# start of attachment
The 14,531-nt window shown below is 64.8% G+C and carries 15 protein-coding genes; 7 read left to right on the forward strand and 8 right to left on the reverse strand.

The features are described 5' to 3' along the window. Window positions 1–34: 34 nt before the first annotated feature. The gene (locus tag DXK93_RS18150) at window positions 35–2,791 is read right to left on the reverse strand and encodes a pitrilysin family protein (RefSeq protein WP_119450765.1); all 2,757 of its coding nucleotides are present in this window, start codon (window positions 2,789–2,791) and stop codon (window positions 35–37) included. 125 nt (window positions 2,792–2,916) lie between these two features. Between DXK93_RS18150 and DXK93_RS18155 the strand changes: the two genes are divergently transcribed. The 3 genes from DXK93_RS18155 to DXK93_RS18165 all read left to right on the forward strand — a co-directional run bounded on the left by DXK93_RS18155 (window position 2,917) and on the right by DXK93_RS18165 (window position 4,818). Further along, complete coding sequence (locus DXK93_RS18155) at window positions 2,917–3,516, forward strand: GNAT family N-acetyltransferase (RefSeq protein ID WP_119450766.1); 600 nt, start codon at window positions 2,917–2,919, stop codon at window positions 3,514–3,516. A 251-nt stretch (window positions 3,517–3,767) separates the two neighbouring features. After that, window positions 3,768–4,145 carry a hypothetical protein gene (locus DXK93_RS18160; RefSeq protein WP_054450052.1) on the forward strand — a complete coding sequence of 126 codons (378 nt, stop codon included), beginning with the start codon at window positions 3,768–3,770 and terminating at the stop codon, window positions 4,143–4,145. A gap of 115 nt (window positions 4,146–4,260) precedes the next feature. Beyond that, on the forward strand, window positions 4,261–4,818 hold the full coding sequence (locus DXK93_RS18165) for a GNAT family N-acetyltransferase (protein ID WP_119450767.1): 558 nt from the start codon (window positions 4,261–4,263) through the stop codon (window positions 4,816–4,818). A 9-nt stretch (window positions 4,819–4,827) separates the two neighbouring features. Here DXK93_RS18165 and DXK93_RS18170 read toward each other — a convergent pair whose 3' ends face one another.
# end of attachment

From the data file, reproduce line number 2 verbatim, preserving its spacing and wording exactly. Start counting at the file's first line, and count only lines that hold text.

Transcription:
The features are described 5' to 3' along the window. Window positions 1–34: 34 nt before the first annotated feature. The gene (locus tag DXK93_RS18150) at window positions 35–2,791 is read right to left on the reverse strand and encodes a pitrilysin family protein (RefSeq protein WP_119450765.1); all 2,757 of its coding nucleotides are present in this window, start codon (window positions 2,789–2,791) and stop codon (window positions 35–37) included. 125 nt (window positions 2,792–2,916) lie between these two features. Between DXK93_RS18150 and DXK93_RS18155 the strand changes: the two genes are divergently transcribed. The 3 genes from DXK93_RS18155 to DXK93_RS18165 all read left to right on the forward strand — a co-directional run bounded on the left by DXK93_RS18155 (window position 2,917) and on the right by DXK93_RS18165 (window position 4,818). Further along, complete coding sequence (locus DXK93_RS18155) at window positions 2,917–3,516, forward strand: GNAT family N-acetyltransferase (RefSeq protein ID WP_119450766.1); 600 nt, start codon at window positions 2,917–2,919, stop codon at window positions 3,514–3,516. A 251-nt stretch (window positions 3,517–3,767) separates the two neighbouring features. After that, window positions 3,768–4,145 carry a hypothetical protein gene (locus DXK93_RS18160; RefSeq protein WP_054450052.1) on the forward strand — a complete coding sequence of 126 codons (378 nt, stop codon included), beginning with the start codon at window positions 3,768–3,770 and terminating at the stop codon, window positions 4,143–4,145. A gap of 115 nt (window positions 4,146–4,260) precedes the next feature. Beyond that, on the forward strand, window positions 4,261–4,818 hold the full coding sequence (locus DXK93_RS18165) for a GNAT family N-acetyltransferase (protein ID WP_119450767.1): 558 nt from the start codon (window positions 4,261–4,263) through the stop codon (window positions 4,816–4,818). A 9-nt stretch (window positions 4,819–4,827) separates the two neighbouring features. Here DXK93_RS18165 and DXK93_RS18170 read toward each other — a convergent pair whose 3' ends face one another.